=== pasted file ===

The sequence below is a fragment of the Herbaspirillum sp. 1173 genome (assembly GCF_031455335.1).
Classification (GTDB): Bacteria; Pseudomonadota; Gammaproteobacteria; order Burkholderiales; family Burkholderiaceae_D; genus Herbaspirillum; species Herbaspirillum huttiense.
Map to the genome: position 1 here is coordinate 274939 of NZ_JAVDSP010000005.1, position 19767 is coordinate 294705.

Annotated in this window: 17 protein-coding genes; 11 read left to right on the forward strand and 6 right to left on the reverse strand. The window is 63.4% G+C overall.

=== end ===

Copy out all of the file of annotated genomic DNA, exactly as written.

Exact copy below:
The sequence below is a fragment of the Herbaspirillum sp. 1173 genome (assembly GCF_031455335.1).
Classification (GTDB): Bacteria; Pseudomonadota; Gammaproteobacteria; order Burkholderiales; family Burkholderiaceae_D; genus Herbaspirillum; species Herbaspirillum huttiense.
Map to the genome: position 1 here is coordinate 274939 of NZ_JAVDSP010000005.1, position 19767 is coordinate 294705.

Annotated in this window: 17 protein-coding genes; 11 read left to right on the forward strand and 6 right to left on the reverse strand. The window is 63.4% G+C overall.